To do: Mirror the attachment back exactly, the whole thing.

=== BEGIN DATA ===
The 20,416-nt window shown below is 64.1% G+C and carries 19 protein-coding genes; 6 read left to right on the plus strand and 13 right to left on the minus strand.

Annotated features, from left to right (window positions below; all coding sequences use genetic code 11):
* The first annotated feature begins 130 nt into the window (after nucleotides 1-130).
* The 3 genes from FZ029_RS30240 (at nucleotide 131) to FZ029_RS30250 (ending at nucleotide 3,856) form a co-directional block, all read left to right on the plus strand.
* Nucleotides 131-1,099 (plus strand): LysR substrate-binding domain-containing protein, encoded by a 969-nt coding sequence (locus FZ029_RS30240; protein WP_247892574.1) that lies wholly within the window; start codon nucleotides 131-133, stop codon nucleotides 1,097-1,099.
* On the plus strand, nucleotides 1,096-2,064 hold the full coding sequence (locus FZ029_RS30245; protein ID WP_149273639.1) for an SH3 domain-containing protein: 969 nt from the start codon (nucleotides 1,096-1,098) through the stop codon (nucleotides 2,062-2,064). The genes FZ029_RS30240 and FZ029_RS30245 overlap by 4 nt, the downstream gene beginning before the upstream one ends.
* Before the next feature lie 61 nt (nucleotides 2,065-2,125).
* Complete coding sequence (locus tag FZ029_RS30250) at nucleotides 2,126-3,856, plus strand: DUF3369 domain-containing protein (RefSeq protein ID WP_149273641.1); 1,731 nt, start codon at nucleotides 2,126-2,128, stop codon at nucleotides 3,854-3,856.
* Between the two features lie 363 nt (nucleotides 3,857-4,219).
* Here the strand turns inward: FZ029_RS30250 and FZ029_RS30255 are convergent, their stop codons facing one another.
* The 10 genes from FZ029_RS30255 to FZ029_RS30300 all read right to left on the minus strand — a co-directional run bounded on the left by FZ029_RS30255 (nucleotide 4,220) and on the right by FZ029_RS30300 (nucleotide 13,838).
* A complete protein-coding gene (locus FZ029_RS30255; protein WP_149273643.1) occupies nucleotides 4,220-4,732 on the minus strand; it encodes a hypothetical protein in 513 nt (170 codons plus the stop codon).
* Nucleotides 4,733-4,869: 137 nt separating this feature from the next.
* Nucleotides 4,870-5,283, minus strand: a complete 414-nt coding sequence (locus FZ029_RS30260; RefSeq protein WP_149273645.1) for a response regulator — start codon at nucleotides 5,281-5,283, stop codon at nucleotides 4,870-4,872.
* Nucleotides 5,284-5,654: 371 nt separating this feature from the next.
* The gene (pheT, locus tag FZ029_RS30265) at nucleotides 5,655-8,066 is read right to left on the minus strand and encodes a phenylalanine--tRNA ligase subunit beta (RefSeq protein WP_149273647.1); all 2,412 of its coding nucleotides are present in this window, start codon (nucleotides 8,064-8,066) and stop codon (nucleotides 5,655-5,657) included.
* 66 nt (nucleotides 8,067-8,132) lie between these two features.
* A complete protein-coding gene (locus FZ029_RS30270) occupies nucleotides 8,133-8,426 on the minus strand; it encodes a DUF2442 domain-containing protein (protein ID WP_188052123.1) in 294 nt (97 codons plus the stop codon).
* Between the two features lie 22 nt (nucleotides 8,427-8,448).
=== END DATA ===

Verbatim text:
The 20,416-nt window shown below is 64.1% G+C and carries 19 protein-coding genes; 6 read left to right on the plus strand and 13 right to left on the minus strand.

Annotated features, from left to right (window positions below; all coding sequences use genetic code 11):
* The first annotated feature begins 130 nt into the window (after nucleotides 1-130).
* The 3 genes from FZ029_RS30240 (at nucleotide 131) to FZ029_RS30250 (ending at nucleotide 3,856) form a co-directional block, all read left to right on the plus strand.
* Nucleotides 131-1,099 (plus strand): LysR substrate-binding domain-containing protein, encoded by a 969-nt coding sequence (locus FZ029_RS30240; protein WP_247892574.1) that lies wholly within the window; start codon nucleotides 131-133, stop codon nucleotides 1,097-1,099.
* On the plus strand, nucleotides 1,096-2,064 hold the full coding sequence (locus FZ029_RS30245; protein ID WP_149273639.1) for an SH3 domain-containing protein: 969 nt from the start codon (nucleotides 1,096-1,098) through the stop codon (nucleotides 2,062-2,064). The genes FZ029_RS30240 and FZ029_RS30245 overlap by 4 nt, the downstream gene beginning before the upstream one ends.
* Before the next feature lie 61 nt (nucleotides 2,065-2,125).
* Complete coding sequence (locus tag FZ029_RS30250) at nucleotides 2,126-3,856, plus strand: DUF3369 domain-containing protein (RefSeq protein ID WP_149273641.1); 1,731 nt, start codon at nucleotides 2,126-2,128, stop codon at nucleotides 3,854-3,856.
* Between the two features lie 363 nt (nucleotides 3,857-4,219).
* Here the strand turns inward: FZ029_RS30250 and FZ029_RS30255 are convergent, their stop codons facing one another.
* The 10 genes from FZ029_RS30255 to FZ029_RS30300 all read right to left on the minus strand — a co-directional run bounded on the left by FZ029_RS30255 (nucleotide 4,220) and on the right by FZ029_RS30300 (nucleotide 13,838).
* A complete protein-coding gene (locus FZ029_RS30255; protein WP_149273643.1) occupies nucleotides 4,220-4,732 on the minus strand; it encodes a hypothetical protein in 513 nt (170 codons plus the stop codon).
* Nucleotides 4,733-4,869: 137 nt separating this feature from the next.
* Nucleotides 4,870-5,283, minus strand: a complete 414-nt coding sequence (locus FZ029_RS30260; RefSeq protein WP_149273645.1) for a response regulator — start codon at nucleotides 5,281-5,283, stop codon at nucleotides 4,870-4,872.
* Nucleotides 5,284-5,654: 371 nt separating this feature from the next.
* The gene (pheT, locus tag FZ029_RS30265) at nucleotides 5,655-8,066 is read right to left on the minus strand and encodes a phenylalanine--tRNA ligase subunit beta (RefSeq protein WP_149273647.1); all 2,412 of its coding nucleotides are present in this window, start codon (nucleotides 8,064-8,066) and stop codon (nucleotides 5,655-5,657) included.
* 66 nt (nucleotides 8,067-8,132) lie between these two features.
* A complete protein-coding gene (locus FZ029_RS30270) occupies nucleotides 8,133-8,426 on the minus strand; it encodes a DUF2442 domain-containing protein (protein ID WP_188052123.1) in 294 nt (97 codons plus the stop codon).
* Between the two features lie 22 nt (nucleotides 8,427-8,448).